I’m sitting in a room with three four-year-olds who are playing peacefully with each other. I’ve got misbehaving grownups on my mind.
Kanye West, for one. Two nights ago he stormed onto the stage at the internationally televised MTV awards, ripped the microphone from a nineteen-year-old’s hand during her acceptance speech, and hollered that the better music video was Beyonce’s. That’s the second time West has jumped on stage to trash someone’s moment. He also hijacked the microphone from a European group called Justice and Simian at the MTV Europe Music Awards in 2006, that time filling his much longer tirade with expletives.
Joe Wilson, for another. Last week he shouted “You lie!” during the President’s nationally televised speech. Wilson says he apologized to the President after leaders in Wilson’s own party told him to. I’m not sure if he’s saying this to imply that he wouldn’t have apologized on his own or not. What really caught my ear was when he defended his outburst as a “town hall moment.”
A town hall moment? Now that’s an interesting defense. Are we supposed to say, “Ah, well, never mind, then. You were totally right to express yourself in that way at that moment in that venue then. You had a town hall moment. Now I understand. Pardon me for finding you out of order. Go grab a Fresca and have a seat, the next speaker will be on in two minutes. We want your whistle wet in case another town hall moment presents itself.” A town hall moment… When did it become not only acceptable but model behavior for adults to shout at each other, cuss each other out, grab and shove and hit each other? When that happens in a preschool classroom, it gets you time outs or worse.
As both of these men demonstrate, disrespectful, violent, and vitriolic public behavior is becoming a norm in all public interactions, and I have a theory about it. Have you ever read the articles in an online news outlet, like www.cnn.com? At the bottom of the news articles there’s always comments section, wherein readers can post their reactions, opinions, whatever. Every once in a while I stab myself in the eye by reading the comments. They are mean. Not poorly stated or tactlessly worded, but mean. Downright vicious. Name calling. Insulting. Denigrating. Cruel. It shocks me. There’s no pretense of debate or rebuttal, the entries are overwhelmingly formed like “X is a blankity blank and all you blankity blanks who keep commenting that he isn’t are bigger blankity blank blanks. Blank you!” You can see the same degree of viciousness and blind attack in many blog comments, in discussion groups, even in product reviews on store websites, before they are removed. I believe the anonymous quality of online interaction lets us drop the civility that is required of us in a face-to-face interaction. You would rarely, if ever, say that to a total stranger whom you just walked up to in the mall. Or rather, you wouldn’t in the past. We’re now getting used to spouting vitriol with abandon, with no consequences, and with none of the self-censorship that comes with seeing the pain our words can inflict. It’s become the norm for us to talk to people in that manner online, and now that we’ve been doing it without censorship for several years, it’s spilling over into how we behave face-to-face. We are jumping onto stages and ripping the microphone from people’s hands and trashing them right to their faces. In front of millions of viewers, no less.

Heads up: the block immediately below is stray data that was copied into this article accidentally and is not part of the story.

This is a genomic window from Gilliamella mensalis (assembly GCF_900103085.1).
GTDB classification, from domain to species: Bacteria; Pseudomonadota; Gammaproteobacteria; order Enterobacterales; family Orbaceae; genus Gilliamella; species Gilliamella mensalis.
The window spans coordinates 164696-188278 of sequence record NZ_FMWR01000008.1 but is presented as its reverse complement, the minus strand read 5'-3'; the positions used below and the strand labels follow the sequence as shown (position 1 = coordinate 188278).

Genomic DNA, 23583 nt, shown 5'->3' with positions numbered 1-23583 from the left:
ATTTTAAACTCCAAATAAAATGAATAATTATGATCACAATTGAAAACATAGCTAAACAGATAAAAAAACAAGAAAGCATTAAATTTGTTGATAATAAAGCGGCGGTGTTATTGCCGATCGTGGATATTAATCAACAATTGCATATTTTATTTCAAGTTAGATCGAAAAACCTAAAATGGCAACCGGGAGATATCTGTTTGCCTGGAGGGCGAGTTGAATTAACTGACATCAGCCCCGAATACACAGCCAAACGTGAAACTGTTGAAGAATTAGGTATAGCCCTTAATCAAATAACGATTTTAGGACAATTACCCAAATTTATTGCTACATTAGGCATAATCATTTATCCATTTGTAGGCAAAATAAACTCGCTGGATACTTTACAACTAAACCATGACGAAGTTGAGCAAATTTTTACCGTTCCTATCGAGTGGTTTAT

I’m all for debate and always have been, regardless of the party affiliation of the man in the Oval Office. That’s what allows our unique country to progress. But Wilson’s and the recent town hall meeting behavior is not debate, that’s name calling and bullying. There has always been angry political protest, and there always will be, but in the recent town hall meeting behavior we have jumped the violence and cruelty to a new level, encompassing greater numbers in demographics never before associated with such antics—including top level politicians during a president’s national address, as Wilson’s “I had a town hall moment” defense acknowledges. This behavior is different. And I wouldn’t accept it from my four-year-olds.
Name calling, teasing, shoving, and interrupting a brother to shout something mean or rude in his face is not allowed. I recently banned the word ‘head’, as innocuous as that is, because it was being used in name calling. I don’t let my sons watch TV because they will see cute cartoon characters calling each other ‘stupid’ or making fun of another character. Children model the behavior they see, even if that behavior is being shown so that we can teach that it’s wrong. Apparently I now have to keep my sons from watching a president’s speech from the House floor. Who knows when a grownup in the audience might have “a town hall moment”? We adults are supposed to be teaching children how to behave, but instead we’re behaving like children. Mean children. Brats.
Name calling, bullying, disrespecting, verbal and physical attacking. No, I definitely wouldn’t accept such behavior from my four-year-olds. Maybe its time we grownups put ourselves in time out to think about our behavior.